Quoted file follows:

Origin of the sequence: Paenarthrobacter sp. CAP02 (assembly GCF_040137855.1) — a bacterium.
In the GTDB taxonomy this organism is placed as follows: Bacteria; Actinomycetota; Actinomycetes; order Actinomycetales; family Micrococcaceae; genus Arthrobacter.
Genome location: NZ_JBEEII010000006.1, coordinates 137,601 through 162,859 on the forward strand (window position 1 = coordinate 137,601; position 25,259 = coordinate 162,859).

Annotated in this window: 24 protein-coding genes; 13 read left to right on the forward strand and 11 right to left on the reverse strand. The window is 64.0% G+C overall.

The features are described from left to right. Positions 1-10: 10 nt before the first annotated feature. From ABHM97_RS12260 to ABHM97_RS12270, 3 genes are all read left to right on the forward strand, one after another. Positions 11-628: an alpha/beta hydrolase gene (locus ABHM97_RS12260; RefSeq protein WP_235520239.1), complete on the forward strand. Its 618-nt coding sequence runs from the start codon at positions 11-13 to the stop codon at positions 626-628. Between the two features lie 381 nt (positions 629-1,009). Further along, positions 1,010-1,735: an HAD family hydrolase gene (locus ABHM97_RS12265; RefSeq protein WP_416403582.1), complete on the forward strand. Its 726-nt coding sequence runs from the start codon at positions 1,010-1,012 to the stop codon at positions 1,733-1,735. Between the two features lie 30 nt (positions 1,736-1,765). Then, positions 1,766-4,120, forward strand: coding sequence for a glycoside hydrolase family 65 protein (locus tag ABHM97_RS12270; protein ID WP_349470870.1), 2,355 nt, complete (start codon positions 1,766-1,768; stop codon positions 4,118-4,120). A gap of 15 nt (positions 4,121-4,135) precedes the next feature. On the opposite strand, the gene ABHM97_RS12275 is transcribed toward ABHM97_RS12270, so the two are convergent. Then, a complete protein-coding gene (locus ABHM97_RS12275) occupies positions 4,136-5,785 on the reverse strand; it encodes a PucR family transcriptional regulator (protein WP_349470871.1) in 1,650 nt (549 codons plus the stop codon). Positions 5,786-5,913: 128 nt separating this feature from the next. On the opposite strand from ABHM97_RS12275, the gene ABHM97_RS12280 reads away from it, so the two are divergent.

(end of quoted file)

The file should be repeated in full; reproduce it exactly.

Origin of the sequence: Paenarthrobacter sp. CAP02 (assembly GCF_040137855.1) — a bacterium.
In the GTDB taxonomy this organism is placed as follows: Bacteria; Actinomycetota; Actinomycetes; order Actinomycetales; family Micrococcaceae; genus Arthrobacter.
Genome location: NZ_JBEEII010000006.1, coordinates 137,601 through 162,859 on the forward strand (window position 1 = coordinate 137,601; position 25,259 = coordinate 162,859).

Annotated in this window: 24 protein-coding genes; 13 read left to right on the forward strand and 11 right to left on the reverse strand. The window is 64.0% G+C overall.

The features are described from left to right. Positions 1-10: 10 nt before the first annotated feature. From ABHM97_RS12260 to ABHM97_RS12270, 3 genes are all read left to right on the forward strand, one after another. Positions 11-628: an alpha/beta hydrolase gene (locus ABHM97_RS12260; RefSeq protein WP_235520239.1), complete on the forward strand. Its 618-nt coding sequence runs from the start codon at positions 11-13 to the stop codon at positions 626-628. Between the two features lie 381 nt (positions 629-1,009). Further along, positions 1,010-1,735: an HAD family hydrolase gene (locus ABHM97_RS12265; RefSeq protein WP_416403582.1), complete on the forward strand. Its 726-nt coding sequence runs from the start codon at positions 1,010-1,012 to the stop codon at positions 1,733-1,735. Between the two features lie 30 nt (positions 1,736-1,765). Then, positions 1,766-4,120, forward strand: coding sequence for a glycoside hydrolase family 65 protein (locus tag ABHM97_RS12270; protein ID WP_349470870.1), 2,355 nt, complete (start codon positions 1,766-1,768; stop codon positions 4,118-4,120). A gap of 15 nt (positions 4,121-4,135) precedes the next feature. On the opposite strand, the gene ABHM97_RS12275 is transcribed toward ABHM97_RS12270, so the two are convergent. Then, a complete protein-coding gene (locus ABHM97_RS12275) occupies positions 4,136-5,785 on the reverse strand; it encodes a PucR family transcriptional regulator (protein WP_349470871.1) in 1,650 nt (549 codons plus the stop codon). Positions 5,786-5,913: 128 nt separating this feature from the next. On the opposite strand from ABHM97_RS12275, the gene ABHM97_RS12280 reads away from it, so the two are divergent.